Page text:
The Bullfinch, Common Bullfinch or Eurasian Bullfinch, Pyrrhula pyrrhula, is a small passerine bird in the finch family Fringillidae.
This bird breeds across Europe and temperate Asia. It is mainly resident, but many northern birds migrate further south in the winter.
Mixed woodland with some conifers is favoured for breeding, including parkland and gardens. It builds its nest in a bush, (preferably more than 4 metres tall and wide),mature stands of scrub, or tree, laying 4-7 eggs. The food is mainly seeds and buds of fruit trees, which can make it a pest in orchards. If wild bird cover is planted for it,Kale, Quinoa and Millet are preferred, next to tall hedges or woodland.
This species does not form large flocks outside the breeding season, and is usually seen as a pair or family group.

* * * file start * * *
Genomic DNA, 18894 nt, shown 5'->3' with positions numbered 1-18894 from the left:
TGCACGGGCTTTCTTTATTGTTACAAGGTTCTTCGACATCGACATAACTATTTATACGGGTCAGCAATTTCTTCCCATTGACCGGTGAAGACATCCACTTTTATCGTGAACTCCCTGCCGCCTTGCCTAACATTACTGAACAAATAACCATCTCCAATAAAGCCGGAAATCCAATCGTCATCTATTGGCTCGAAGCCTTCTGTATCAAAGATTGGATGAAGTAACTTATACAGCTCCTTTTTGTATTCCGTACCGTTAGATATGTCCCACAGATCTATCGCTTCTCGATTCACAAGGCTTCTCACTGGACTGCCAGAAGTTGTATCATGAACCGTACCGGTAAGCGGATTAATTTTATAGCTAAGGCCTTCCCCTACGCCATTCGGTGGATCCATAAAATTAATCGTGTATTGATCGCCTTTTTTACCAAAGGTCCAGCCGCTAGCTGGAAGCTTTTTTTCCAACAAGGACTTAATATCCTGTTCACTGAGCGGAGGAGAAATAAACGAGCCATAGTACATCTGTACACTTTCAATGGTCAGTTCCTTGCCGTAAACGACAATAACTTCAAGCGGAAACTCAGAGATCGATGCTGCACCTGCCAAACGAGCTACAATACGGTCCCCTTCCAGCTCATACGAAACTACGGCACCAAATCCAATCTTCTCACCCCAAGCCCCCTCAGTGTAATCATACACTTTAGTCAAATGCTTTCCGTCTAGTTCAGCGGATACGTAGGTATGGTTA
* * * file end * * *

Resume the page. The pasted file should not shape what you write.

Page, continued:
The Bullfinch is a bulky bull-headed bird. The upper parts are grey; the flight feathers and short thick bill are black; as are the cap and face in adults (they are greyish-brown in juveniles), and the white rump and wing bars are striking in flight. The adult male has red underparts, but females and young birds have grey-buff underparts. The pleasant song of this unobtrusive bird contains fluted whistles.
The Azores Bullfinch previously regarded as a subspecies of Eurasian Bullfinch, is today recognized as a distinct species.
The European Bullfinch is peculiar among Passeriformes for having spermatozoa with a rounded head and a blunt acrosome (Birkhead et al., 2006).